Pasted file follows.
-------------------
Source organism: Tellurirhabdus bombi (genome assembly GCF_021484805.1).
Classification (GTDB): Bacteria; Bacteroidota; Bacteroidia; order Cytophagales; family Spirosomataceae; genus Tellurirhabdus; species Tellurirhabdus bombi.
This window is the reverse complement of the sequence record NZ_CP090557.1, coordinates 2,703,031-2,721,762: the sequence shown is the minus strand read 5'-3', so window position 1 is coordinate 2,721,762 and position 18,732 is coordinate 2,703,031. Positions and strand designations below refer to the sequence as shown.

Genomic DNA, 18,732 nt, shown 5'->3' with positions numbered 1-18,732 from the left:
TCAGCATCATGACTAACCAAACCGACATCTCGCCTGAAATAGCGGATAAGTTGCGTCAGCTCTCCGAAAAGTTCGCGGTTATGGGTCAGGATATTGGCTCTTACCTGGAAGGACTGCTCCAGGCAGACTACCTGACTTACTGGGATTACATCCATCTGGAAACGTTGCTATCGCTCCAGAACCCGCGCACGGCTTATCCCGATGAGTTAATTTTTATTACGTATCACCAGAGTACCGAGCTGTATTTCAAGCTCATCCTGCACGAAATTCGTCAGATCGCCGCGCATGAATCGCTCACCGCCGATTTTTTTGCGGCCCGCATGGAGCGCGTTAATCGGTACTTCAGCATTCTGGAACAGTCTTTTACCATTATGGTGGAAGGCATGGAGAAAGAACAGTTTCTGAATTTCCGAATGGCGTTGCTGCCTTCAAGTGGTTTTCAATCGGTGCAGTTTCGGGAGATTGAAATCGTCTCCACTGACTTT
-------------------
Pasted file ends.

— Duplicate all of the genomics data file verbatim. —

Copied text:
Source organism: Tellurirhabdus bombi (genome assembly GCF_021484805.1).
Classification (GTDB): Bacteria; Bacteroidota; Bacteroidia; order Cytophagales; family Spirosomataceae; genus Tellurirhabdus; species Tellurirhabdus bombi.
This window is the reverse complement of the sequence record NZ_CP090557.1, coordinates 2,703,031-2,721,762: the sequence shown is the minus strand read 5'-3', so window position 1 is coordinate 2,721,762 and position 18,732 is coordinate 2,703,031. Positions and strand designations below refer to the sequence as shown.

Genomic DNA, 18,732 nt, shown 5'->3' with positions numbered 1-18,732 from the left:
TCAGCATCATGACTAACCAAACCGACATCTCGCCTGAAATAGCGGATAAGTTGCGTCAGCTCTCCGAAAAGTTCGCGGTTATGGGTCAGGATATTGGCTCTTACCTGGAAGGACTGCTCCAGGCAGACTACCTGACTTACTGGGATTACATCCATCTGGAAACGTTGCTATCGCTCCAGAACCCGCGCACGGCTTATCCCGATGAGTTAATTTTTATTACGTATCACCAGAGTACCGAGCTGTATTTCAAGCTCATCCTGCACGAAATTCGTCAGATCGCCGCGCATGAATCGCTCACCGCCGATTTTTTTGCGGCCCGCATGGAGCGCGTTAATCGGTACTTCAGCATTCTGGAACAGTCTTTTACCATTATGGTGGAAGGCATGGAGAAAGAACAGTTTCTGAATTTCCGAATGGCGTTGCTGCCTTCAAGTGGTTTTCAATCGGTGCAGTTTCGGGAGATTGAAATCGTCTCCACTGACTTT